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simplification of verb paradigms in eME

some complexity falls from the OE verbal system

The changes in late OE and eME verb paradigms in the East Midlands, can be summarised as follows:

Note: unless specified otherwise, eME denotes the normalised early East Midland used in this site.

core vs optional grammar

The changes to verb paradigms which were complete by 1100 pass to both the core grammar and the optional grammar of eME. Changes which were underway in early Middle English pass to the core grammar but not to the optional grammar. For a detailed discussion, see Normalisation 3: grammar.

The core grammar, which has fewer anomalies and exceptions, is aimed at the beginner. This is the grammar that appears in Audrey and the attercop, book 1 of Englisc buten taeres (the first 800 words). The optional grammar, which inherits more of OE's anomalies and exceptions, appears in normalised versions of OE and ME texts, and in the weblog of this site.


assimilation of present tense forms

In OE, most strong verbs (except class 1) as well as class 2 weak verbs, had a dual stem in the present tense. Assimilation of the two different stem vowels begins in the OE period.

In eME, in both cases, a single stem emerges:

Note that the assimilation of the present tense forms works in different directions for strong and weak verbs.

assimilation in strong contracted verbs

In the core grammar, assimilation of present tense forms in strong contracted verbs, entails the following:

In the optional grammar, assimilation of present tense forms in strong contracted verbs, entails the following:

For more detail on strong contracted verbs, see below.

unaccented vowels

The levelling of unaccented vowels to schwa /@`/, observed in other parts of speech, also affects verbs, so that:

Unstressed <e> in verbs

Elision of the unstressed <e> in the 3rd person singular present and both 3rd person preterite forms, is optional:

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extending the pattern in verbs

East Midland sources are fairly conclusive on the loss of <i> in the stem of class 2 weak verbs. Thus we have Orm lufenn and Ch love(n). We also see assimilation in verbs from the OE's class 3 weak verbs - PC2 saein and Orm sey%y%enn sey%y%t`, where OE had sec`g`an saeg`th. We see assimilation as far back as OE itself in class 2 weak verbs with <g`> between the stem and ending, e.g. sme_an as well as standard sme_ag`an15. That trend continues in eME with PC1 freon (< fre_og`an).

However, the evidence for the concurrent loss of gemination in class 1 verbs is thin. There aren't any examples of verbs like fremen in Orm16 or PC2 or Ch. Nevertheless, TH (Homilies in Cambridge, Trinity College), a text that dates from 1200, has fremen in the sense 'perform, accomplish'.

We know then that the assimilation we see in class 2 and class 3 verbs, also existed to some degree, in class 1 verbs, around the year 1200. On that basis, I've applied principle 4 of the five basic principles. That is - I've extended a levelling pattern evident in the three classes of weak verbs, to all weak verbs, in order to simplify the verb paradigms of eME.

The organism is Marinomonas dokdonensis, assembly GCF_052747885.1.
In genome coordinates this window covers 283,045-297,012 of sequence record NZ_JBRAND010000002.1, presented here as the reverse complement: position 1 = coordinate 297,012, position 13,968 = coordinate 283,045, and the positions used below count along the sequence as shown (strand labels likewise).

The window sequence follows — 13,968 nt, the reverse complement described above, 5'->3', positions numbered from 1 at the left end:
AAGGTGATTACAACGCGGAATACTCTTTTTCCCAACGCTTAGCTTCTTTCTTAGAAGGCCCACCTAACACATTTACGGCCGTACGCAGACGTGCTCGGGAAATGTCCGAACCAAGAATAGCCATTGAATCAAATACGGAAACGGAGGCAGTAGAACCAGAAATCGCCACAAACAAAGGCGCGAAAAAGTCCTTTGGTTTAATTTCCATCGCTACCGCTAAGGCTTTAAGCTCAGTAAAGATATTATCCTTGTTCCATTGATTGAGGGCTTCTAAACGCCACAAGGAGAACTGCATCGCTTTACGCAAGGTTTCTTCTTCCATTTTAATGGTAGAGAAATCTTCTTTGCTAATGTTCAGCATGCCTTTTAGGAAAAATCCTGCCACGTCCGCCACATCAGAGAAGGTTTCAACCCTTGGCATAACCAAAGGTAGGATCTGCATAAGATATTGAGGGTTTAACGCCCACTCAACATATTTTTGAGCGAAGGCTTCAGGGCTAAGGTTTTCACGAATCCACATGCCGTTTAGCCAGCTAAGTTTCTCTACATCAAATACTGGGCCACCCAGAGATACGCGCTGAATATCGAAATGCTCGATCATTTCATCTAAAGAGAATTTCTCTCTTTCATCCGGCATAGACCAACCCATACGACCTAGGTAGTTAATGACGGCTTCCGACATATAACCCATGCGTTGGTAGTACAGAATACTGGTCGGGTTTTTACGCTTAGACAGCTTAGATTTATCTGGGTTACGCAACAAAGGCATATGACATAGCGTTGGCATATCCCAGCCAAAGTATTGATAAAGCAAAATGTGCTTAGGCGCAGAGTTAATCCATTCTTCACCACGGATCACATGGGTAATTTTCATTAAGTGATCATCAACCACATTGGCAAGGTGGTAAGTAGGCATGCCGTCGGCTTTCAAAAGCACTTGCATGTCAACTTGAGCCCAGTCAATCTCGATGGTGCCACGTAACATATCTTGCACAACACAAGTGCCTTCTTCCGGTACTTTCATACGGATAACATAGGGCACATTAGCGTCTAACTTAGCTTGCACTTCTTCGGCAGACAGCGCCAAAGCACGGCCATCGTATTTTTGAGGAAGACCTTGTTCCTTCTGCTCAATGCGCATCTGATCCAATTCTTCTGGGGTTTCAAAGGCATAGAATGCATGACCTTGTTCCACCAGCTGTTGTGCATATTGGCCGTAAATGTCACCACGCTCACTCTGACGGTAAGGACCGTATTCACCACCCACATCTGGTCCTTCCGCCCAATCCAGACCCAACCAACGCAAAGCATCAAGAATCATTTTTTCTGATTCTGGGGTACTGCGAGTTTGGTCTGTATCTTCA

Note that because there is no explicit support for the dropping of gemination in either Orm or PC2, gemination in class 1 weak verbs remains in the optional grammar.

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simplification of present tense forms in strong verbs

In OE, the vowel of the second- and third-person singular forms of the present tense of strong verbs often differed from that in the infinitive. Most OE grammars list strong verb paradigms which show only forms with i-mutation: lu_can s2 ly_ct`, helpan s3 hilpt`, stelan s4 stilt`, sprecan s5 sprict`, flo_wan s7 fle_wt`.

However, i-mutation of the second- and third-person singular of strong verbs was by no means universal. Boswell cites the following examples, (in addition to mutated forms): D`u__ monegum helpst...He__ helpet` t`earfan parcet...d`u__ bru__cest... he bru__cet`... Gif frigman fre__um stelt`... sprecet`... flo__west... flo__wet`. The extent of the confusion is perhaps most starkly illustrated by sle__an: slehst slieht` sliht` slaeht` are all recorded in Boswell.

This complexity disappears altogether by the beginning of the ME period in the East Midlands, but can still be seen here and there in the early 13th century in the West Midlands and Southern dialects. Thus, while AW still has kimet`, Orm has cumesst cumet`t`. The assimilation of 2nd and 3rd person present tense forms is widespread in pre-1250 texts: 1225 helpet`, 1250 helpest and Orm beresst, beret`t`, bruket`t`, dellfet`t`, fallet`t`, hatet`t`, speket`t` to cite just a few more examples.

Note also Orm biddet`t`, bitet`t`, ridet`t`, singet`t` where OE often had syncope, especially after a dental consonant: bitt, bi_tt, ri_tt, singt`.